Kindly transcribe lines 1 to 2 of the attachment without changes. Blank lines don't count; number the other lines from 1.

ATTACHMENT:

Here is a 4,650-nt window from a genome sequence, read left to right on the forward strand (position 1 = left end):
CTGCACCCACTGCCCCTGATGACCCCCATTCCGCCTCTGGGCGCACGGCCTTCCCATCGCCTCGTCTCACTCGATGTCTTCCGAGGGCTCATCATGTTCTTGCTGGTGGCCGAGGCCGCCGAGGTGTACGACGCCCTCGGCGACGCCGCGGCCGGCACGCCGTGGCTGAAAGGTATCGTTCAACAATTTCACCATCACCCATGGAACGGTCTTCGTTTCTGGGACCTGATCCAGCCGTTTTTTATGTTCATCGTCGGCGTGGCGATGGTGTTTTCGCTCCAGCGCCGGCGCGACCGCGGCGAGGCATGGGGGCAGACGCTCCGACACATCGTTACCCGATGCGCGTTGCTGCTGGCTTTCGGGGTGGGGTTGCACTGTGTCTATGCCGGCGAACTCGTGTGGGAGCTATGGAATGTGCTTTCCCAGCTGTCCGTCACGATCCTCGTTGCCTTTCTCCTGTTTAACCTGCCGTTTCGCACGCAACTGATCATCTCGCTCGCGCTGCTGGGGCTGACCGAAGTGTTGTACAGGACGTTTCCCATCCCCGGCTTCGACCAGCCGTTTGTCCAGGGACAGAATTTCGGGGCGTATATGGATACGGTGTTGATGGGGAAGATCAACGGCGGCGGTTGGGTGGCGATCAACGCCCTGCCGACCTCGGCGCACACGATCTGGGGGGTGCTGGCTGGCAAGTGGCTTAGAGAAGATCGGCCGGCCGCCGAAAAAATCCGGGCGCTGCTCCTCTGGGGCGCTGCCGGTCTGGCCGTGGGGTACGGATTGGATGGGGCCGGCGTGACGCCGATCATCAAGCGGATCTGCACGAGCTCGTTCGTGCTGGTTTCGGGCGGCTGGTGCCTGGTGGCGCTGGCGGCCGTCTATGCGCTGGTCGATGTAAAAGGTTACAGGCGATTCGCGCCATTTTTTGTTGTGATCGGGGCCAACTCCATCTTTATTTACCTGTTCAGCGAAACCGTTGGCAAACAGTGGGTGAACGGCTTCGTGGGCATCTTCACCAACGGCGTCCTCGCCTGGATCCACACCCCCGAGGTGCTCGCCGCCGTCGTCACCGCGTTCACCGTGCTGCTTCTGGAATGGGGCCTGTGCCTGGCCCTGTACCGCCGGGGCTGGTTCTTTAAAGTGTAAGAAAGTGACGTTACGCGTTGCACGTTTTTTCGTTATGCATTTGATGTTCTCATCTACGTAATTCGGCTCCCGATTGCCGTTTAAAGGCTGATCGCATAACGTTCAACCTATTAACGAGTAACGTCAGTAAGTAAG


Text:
Here is a 4,650-nt window from a genome sequence, read left to right on the forward strand (position 1 = left end):
CTGCACCCACTGCCCCTGATGACCCCCATTCCGCCTCTGGGCGCACGGCCTTCCCATCGCCTCGTCTCACTCGATGTCTTCCGAGGGCTCATCATGTTCTTGCTGGTGGCCGAGGCCGCCGAGGTGTACGACGCCCTCGGCGACGCCGCGGCCGGCACGCCGTGGCTGAAAGGTATCGTTCAACAATTTCACCATCACCCATGGAACGGTCTTCGTTTCTGGGACCTGATCCAGCCGTTTTTTATGTTCATCGTCGGCGTGGCGATGGTGTTTTCGCTCCAGCGCCGGCGCGACCGCGGCGAGGCATGGGGGCAGACGCTCCGACACATCGTTACCCGATGCGCGTTGCTGCTGGCTTTCGGGGTGGGGTTGCACTGTGTCTATGCCGGCGAACTCGTGTGGGAGCTATGGAATGTGCTTTCCCAGCTGTCCGTCACGATCCTCGTTGCCTTTCTCCTGTTTAACCTGCCGTTTCGCACGCAACTGATCATCTCGCTCGCGCTGCTGGGGCTGACCGAAGTGTTGTACAGGACGTTTCCCATCCCCGGCTTCGACCAGCCGTTTGTCCAGGGACAGAATTTCGGGGCGTATATGGATACGGTGTTGATGGGGAAGATCAACGGCGGCGGTTGGGTGGCGATCAACGCCCTGCCGACCTCGGCGCACACGATCTGGGGGGTGCTGGCTGGCAAGTGGCTTAGAGAAGATCGGCCGGCCGCCGAAAAAATCCGGGCGCTGCTCCTCTGGGGCGCTGCCGGTCTGGCCGTGGGGTACGGATTGGATGGGGCCGGCGTGACGCCGATCATCAAGCGGATCTGCACGAGCTCGTTCGTGCTGGTTTCGGGCGGCTGGTGCCTGGTGGCGCTGGCGGCCGTCTATGCGCTGGTCGATGTAAAAGGTTACAGGCGATTCGCGCCATTTTTTGTTGTGATCGGGGCCAACTCCATCTTTATTTACCTGTTCAGCGAAACCGTTGGCAAACAGTGGGTGAACGGCTTCGTGGGCATCTTCACCAACGGCGTCCTCGCCTGGATCCACACCCCCGAGGTGCTCGCCGCCGTCGTCACCGCGTTCACCGTGCTGCTTCTGGAATGGGGCCTGTGCCTGGCCCTGTACCGCCGGGGCTGGTTCTTTAAAGTGTAAGAAAGTGACGTTACGCGTTGCACGTTTTTTCGTTATGCATTTGATGTTCTCATCTACGTAATTCGGCTCCCGATTGCCGTTTAAAGGCTGATCGCATAACGTTCAACCTATTAACGAGTAACGTCAGTAAGTAAG